• In Penguins of Madagascar, he plays a documentary filmmaker and plays up his reputation for dramatic narration and taking artistic license with his documentary subjects.
      Documentary Filmmaker: Antarctica, an inhospitable wasteland, but even here, on the Earth's frozen bottom, we find life. And not just any life: penguins. Joyous, frolicking, waddling, cute and cuddly life. Look at them, tumbling onto their chubby bum bums. Who could take these frisky snow-clowns...
  • Central Theme: Many of his films are centered around the infinite power of the human will and the subsequent potential for self-destruction.
  • Cold Ham: Herzog is known for his ability to deliver dramatic speeches with a quiet intensity, both in the voice-over for his documentaries and in his acting roles.
  • Creator Thumbprint: Many of his films feature men with strange abilities or obsessions, especially ones involving nature, and he has a notable hatred of chickens. In The Grand he plays a gambler with an obsession over his pet chicken.
  • Cuteness Overload: Reportedly, while filming The Mandalorian, he was moved to tears by his first sight of the Baby Yoda animatronic, calling it "heartbreakingly beautiful." Later, when the crew suggested doing a second take without the puppet in case it needed to be replaced with CGI, he denounced them as "cowards."
  • Documentary: His filmography includes several documentaries and one Mockumentary.
  • Doomed Expedition: He likes to explore humans getting lost in the wild.
  • Dramatisation: Unusually, his documentaries employ this. He freely admits to embellishing details in them, such as Dieter Dengler opening and closing doors obsessively in Little Dieter Wants To Fly - that was invented by Herzog for dramatic effect.
  • Eating Shoes: The documentary filmmaker Errol Morris was having trouble completing his debut feature Gates of Heaven. In order to provoke Morris into finishing the film, Herzog told Morris that he'd never finish it — but that if he did finish it, he, Herzog, would eat his own shoe. Morris finished the film. Herzog got the great Berkeley chef Alice Waters to cook his shoe in garlic, herbs and stock for five hours, and he ate it in public — except for the sole, because as he explained, you never eat the bones of the chicken. The whole thing was filmed by director Les Blank and released as the aptly-titled short documentary Werner Herzog Eats His Shoe.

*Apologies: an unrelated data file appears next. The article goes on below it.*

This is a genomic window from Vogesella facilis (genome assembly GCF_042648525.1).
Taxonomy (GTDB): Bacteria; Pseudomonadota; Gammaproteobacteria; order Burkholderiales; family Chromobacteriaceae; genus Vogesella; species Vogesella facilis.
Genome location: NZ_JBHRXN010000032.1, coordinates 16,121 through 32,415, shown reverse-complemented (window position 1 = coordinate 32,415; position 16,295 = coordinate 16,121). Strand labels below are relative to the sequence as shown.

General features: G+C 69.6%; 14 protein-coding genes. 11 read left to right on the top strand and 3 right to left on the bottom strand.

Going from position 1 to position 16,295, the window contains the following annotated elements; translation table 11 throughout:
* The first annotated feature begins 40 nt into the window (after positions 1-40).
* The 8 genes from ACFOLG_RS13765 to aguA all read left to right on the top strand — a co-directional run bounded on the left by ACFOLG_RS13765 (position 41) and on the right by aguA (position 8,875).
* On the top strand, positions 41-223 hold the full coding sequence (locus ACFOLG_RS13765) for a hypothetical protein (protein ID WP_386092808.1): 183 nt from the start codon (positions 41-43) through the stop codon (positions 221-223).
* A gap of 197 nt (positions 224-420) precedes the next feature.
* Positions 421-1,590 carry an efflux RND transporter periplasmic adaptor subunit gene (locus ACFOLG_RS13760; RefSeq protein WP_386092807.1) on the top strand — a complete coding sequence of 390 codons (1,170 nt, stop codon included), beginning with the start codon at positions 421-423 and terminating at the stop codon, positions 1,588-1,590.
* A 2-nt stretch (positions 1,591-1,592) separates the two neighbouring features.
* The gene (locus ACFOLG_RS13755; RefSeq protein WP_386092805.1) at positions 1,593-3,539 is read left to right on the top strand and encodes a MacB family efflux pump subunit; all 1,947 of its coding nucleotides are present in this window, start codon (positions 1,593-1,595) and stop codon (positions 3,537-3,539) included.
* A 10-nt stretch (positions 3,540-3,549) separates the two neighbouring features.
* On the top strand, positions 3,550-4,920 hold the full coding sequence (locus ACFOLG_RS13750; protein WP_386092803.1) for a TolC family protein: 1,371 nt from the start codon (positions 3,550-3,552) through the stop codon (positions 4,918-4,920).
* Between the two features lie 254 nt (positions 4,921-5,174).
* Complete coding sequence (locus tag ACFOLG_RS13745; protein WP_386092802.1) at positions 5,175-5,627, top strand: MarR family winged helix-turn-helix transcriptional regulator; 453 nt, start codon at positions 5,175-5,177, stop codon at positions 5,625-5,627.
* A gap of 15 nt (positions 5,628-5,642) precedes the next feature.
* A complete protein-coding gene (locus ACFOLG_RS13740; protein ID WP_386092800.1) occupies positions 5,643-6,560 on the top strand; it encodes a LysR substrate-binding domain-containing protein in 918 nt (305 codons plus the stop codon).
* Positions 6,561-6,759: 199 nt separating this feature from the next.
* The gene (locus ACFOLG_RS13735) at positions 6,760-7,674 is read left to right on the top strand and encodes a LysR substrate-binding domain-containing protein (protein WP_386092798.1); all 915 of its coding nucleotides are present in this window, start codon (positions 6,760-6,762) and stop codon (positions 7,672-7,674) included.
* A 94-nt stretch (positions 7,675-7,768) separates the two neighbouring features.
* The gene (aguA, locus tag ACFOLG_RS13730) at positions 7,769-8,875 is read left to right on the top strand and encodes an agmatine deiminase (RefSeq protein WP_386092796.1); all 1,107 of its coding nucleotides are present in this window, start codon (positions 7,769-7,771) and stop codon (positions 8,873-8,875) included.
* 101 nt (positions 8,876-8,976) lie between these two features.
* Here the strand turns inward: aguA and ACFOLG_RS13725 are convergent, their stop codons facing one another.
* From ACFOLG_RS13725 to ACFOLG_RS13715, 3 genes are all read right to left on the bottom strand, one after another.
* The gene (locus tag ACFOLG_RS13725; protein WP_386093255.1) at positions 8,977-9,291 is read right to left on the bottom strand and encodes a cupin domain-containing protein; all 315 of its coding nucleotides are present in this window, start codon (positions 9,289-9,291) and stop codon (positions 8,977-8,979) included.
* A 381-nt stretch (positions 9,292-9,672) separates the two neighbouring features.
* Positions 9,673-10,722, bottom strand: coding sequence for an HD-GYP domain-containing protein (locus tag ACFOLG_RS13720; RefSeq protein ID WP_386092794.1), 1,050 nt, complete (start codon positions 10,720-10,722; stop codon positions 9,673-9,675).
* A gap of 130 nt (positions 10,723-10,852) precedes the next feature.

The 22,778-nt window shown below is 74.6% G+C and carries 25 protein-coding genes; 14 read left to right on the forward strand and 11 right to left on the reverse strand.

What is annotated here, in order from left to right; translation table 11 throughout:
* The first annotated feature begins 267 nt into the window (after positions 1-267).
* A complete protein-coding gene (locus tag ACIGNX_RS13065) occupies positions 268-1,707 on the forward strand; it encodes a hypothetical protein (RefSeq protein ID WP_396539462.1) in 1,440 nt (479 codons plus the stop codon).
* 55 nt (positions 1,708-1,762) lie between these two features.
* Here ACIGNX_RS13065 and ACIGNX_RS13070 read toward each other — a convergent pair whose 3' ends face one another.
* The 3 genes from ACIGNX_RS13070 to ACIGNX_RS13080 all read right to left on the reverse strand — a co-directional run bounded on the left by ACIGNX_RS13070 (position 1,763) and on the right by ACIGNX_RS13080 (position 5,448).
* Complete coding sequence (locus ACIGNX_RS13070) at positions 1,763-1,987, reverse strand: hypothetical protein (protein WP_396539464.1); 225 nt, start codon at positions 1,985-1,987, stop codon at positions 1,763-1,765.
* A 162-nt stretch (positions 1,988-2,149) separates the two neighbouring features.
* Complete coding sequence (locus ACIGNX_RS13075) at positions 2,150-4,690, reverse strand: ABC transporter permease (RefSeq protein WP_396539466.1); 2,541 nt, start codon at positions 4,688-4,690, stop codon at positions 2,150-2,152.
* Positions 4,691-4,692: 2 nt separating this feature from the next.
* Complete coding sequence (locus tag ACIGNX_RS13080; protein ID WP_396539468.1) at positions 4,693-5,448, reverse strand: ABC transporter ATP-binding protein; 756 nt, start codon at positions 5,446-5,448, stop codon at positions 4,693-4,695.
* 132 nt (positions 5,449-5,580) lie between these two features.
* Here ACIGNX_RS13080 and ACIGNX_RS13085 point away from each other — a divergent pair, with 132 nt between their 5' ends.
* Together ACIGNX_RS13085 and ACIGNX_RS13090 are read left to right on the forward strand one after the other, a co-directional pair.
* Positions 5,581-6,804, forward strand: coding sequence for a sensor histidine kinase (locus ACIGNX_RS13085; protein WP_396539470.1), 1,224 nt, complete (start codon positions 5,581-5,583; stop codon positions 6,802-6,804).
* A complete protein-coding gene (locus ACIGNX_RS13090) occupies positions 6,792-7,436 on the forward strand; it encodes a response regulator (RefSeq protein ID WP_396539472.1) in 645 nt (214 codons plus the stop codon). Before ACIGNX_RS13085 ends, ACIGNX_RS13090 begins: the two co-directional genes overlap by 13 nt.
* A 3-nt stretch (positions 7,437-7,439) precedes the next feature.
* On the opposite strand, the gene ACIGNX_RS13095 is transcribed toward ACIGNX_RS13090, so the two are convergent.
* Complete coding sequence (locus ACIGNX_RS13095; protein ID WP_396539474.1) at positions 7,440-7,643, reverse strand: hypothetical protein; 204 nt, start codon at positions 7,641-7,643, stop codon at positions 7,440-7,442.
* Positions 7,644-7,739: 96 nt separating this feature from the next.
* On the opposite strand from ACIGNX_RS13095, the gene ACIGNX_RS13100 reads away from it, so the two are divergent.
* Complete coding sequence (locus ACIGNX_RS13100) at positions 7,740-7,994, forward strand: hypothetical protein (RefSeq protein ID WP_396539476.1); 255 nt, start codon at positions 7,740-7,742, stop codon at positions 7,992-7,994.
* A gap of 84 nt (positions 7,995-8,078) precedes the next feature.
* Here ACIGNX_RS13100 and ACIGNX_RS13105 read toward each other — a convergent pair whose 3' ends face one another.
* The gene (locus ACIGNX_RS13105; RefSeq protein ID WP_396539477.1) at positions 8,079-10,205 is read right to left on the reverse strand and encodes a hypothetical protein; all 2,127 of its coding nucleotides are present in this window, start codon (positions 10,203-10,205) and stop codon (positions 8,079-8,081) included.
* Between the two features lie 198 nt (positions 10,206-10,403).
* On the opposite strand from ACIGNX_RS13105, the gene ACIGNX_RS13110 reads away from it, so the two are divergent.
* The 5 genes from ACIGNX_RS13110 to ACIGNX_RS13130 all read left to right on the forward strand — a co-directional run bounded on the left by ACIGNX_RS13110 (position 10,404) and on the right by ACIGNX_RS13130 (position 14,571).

• He Also Did:
    • He acted in protegé Harmony Korine's Julien Donkey-Boy and Mister Lonely, and played the Big Bad in Jack Reacher, fulfilling a lifelong dream of playing a Bond villain-like character on film. Most recently, he's been cast as an Imperial remnant leader in The Mandalorian.
    • He's also written several books, most notably Of Walking In Ice, and claims that his prose will prove more important than his films.
  • Hostility on the Set: His friendship with his recurrent leading actor Klaus Kinski was... rocky, to say the least. Herzog made a film about their relationship titled, appropriately, My Best Fiend.